1990 A's hurler Bob Welch (27-6, 2.95, 127) wins the AL Cy Young Award. The 34 year-old right-hander's 27 wins are the most victories in the majors since 1972 when Steve Carlton won that many for the last-place Phillies.
1995 Reds' shortstop Barry Larkin wins the National League's Most Valuable Player award, with Colorado outfielder Dante Bichette and Atlanta right-hander Greg Maddux as the runners-up in a close election. The Cincinnati infielder, the first shortstop since Maury Wills in 1962 to cop the prestigious prize, provided excellent defense and batted .319 to help his team to capture the NL West Division.
1996 Padres third baseman Ken Caminiti is selected as the fourth unanimous winner of the National League's Most Valuable Player award, joining Orlando Cepeda (1967 Cardinals), Mike Schmidt (1980 Phillies), and Jeff Bagwell (1994 Astros). The oft-injured San Diego infielder admitted 2002 a Sports Illustrated cover story that he had used steroids during his 1996 MVP season, and for several seasons afterwards.
1998 The ball thrown by Red Sox hurler Howard Ehmke and hit by Babe Ruth for the first home run hit in Yankee Stadium is sold at an auction for $126,500 ($110,000 bid + 15% commission). Mark Scala found the 1923 historic ball in the attic of his grandmother's home several years ago.
2000 Red Sox hurler Pedro Martinez (18-6, 1.74) wins the American League Cy Young Award, coping the 'top pitcher' prize three of the last four seasons. The right-hander is the first AL pitcher to be honored unanimously in consecutive years.
2001 Randy Johnson (21-6, 2.49, 372) wins his fourth Cy Young Award, his third straight as a member of the Diamondbacks. The 'Big Unit', who also won the honor in 1995 with the Mariners, is the second pitcher to win three consecutive Cy Young awards, joining Greg Maddux, who won four in a row from 1992-95.
2002 The Giants select former Expo veteran skipper Felipe Alou to replace Dusty Baker as their new manager. The 67 year-old Dominican Republic native compiled a 691-717 record during his ten years at the helm with Montreal and was selected as the National League Manager of the Year in the 1994 strike-shortened season.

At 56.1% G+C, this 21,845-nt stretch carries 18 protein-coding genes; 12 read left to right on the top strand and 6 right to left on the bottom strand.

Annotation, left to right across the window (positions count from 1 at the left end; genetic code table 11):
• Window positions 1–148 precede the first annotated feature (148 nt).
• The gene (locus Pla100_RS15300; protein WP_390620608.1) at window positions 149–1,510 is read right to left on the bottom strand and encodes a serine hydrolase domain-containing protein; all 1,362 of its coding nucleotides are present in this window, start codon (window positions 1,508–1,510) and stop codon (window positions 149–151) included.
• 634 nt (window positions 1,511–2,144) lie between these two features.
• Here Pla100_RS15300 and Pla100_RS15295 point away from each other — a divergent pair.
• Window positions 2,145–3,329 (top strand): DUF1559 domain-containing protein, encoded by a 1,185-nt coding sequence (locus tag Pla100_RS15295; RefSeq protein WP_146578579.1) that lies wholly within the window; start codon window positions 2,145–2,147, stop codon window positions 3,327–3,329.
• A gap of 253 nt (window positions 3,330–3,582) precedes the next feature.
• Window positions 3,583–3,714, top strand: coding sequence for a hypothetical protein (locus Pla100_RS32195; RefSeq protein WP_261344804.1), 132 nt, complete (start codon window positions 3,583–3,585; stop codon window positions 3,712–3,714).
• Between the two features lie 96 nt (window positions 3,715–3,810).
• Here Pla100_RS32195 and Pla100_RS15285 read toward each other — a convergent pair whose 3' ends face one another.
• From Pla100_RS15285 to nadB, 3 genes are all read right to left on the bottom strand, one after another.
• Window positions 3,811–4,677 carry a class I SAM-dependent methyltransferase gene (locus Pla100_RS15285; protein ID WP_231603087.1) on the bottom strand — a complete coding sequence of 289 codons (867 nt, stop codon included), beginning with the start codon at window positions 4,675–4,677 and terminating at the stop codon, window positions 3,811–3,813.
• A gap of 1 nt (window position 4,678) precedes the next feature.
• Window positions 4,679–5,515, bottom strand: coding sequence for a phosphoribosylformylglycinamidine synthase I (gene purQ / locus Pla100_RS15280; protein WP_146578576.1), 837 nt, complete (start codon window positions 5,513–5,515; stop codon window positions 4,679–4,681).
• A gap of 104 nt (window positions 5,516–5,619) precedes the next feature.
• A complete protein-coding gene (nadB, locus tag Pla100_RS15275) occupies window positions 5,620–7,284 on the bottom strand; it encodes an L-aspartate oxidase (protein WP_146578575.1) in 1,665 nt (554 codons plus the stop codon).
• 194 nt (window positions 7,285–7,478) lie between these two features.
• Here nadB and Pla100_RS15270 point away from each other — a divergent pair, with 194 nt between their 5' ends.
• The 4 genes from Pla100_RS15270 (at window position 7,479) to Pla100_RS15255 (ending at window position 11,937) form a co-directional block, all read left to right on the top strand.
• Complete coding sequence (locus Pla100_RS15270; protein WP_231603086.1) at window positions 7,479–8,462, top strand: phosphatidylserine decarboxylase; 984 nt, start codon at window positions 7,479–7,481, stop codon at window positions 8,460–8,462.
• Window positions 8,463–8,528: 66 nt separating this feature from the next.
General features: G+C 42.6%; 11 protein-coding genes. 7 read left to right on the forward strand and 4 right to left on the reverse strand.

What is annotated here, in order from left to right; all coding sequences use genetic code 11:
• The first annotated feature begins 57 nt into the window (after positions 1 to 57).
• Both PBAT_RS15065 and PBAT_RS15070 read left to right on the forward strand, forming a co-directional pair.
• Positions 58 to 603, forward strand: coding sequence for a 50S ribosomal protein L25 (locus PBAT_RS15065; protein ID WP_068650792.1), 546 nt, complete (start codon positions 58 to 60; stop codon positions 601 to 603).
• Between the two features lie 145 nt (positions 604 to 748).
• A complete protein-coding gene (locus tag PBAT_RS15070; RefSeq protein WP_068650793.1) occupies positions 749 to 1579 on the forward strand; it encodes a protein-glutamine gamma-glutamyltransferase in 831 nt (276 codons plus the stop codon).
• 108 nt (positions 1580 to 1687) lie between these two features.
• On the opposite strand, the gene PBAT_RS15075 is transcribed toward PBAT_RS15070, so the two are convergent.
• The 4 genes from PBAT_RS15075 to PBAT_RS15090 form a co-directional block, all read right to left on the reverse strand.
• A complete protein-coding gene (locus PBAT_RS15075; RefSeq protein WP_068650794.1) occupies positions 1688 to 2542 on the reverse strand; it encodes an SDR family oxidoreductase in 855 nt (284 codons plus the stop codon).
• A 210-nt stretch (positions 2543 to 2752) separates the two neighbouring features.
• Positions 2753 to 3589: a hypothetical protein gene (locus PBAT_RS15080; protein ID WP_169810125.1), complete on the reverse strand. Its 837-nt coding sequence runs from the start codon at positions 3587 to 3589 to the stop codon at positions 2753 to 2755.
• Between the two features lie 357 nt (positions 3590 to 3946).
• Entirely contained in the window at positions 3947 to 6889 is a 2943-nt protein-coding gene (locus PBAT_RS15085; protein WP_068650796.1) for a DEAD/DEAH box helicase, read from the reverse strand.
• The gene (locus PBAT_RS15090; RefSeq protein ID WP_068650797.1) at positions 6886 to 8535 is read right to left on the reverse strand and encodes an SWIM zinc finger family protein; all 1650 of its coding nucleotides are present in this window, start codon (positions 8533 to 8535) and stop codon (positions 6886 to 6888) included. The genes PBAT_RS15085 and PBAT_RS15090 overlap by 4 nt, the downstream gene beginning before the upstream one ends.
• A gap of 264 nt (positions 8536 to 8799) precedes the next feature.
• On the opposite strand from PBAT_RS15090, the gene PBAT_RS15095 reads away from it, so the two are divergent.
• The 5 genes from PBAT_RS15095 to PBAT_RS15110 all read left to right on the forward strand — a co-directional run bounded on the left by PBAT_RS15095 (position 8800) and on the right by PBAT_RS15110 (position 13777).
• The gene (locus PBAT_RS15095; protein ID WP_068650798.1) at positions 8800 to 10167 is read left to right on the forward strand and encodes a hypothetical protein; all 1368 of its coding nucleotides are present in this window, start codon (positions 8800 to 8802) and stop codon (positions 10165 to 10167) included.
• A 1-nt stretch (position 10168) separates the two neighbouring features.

2003 Eric Gagne, who saved 55 consecutive games for the Dodgers, becomes the ninth reliever to win a Cy Young Award. The runner-up is Jason Schmidt of the Giants, the pitcher with the NL's best won-lost percentage (17-4, 77%) and an ERA of 2.34 to lead the circuit.
2003 MLB announces that the drug screens taken during the past baseball season tested positive in 5-to-7 percent of the 1,438 samples provided by the players. The results will set into motion a mandatory testing program for performance-enhancing drugs with punitive consequences for failure for the first time in baseball history.
2006 Three of the top four National League vote-getters for Rookie of the Year Honors finishers are Marlins teammates. Florida shortstop Hanley Ramirez, in an extremely tight race, edges Nationals third baseman Ryan Zimmerman and teammates second baseman Dan Uggla and hurler Josh Johnson.
2006 The Mets stage a groundbreaking ceremony to mark the construction of the 45,000-seat ballpark which will replace Shea Stadium in 2009. The new $800 million ballpark, named Citi Field in association with Citigroup Inc., will be reminiscent of Ebbets Field and will feature a statue of Jackie Robinson in a rotunda which will be named after the immortal Brooklyn Dodger infielder.
2006 Tigers right-hander Justin Verlander (17-9, 3.63) cops the AL Rookie of the Year award, receiving 26 of a possible 28 first-place votes cast by the BBWAA. The 23 year-old hard-throwing hurler becomes the first starting pitcher to win the freshman award since Yankee newcomer Dave Righetti accomplished the feat in 1981.
2007 Given their postseason match-ups of the CYA candidates, many baseball observers are surprised when CC Sabathia (19-7, 3.21) is selected over Red Sox ace Josh Beckett (20-7, 3.27) for the American League Cy Young Award. by members of the Baseball Writers' Association of America. In the ALCS, the 27 year-old Indian southpaw faced Beckett twice and lost each time, but voting is done at the end of the regular season.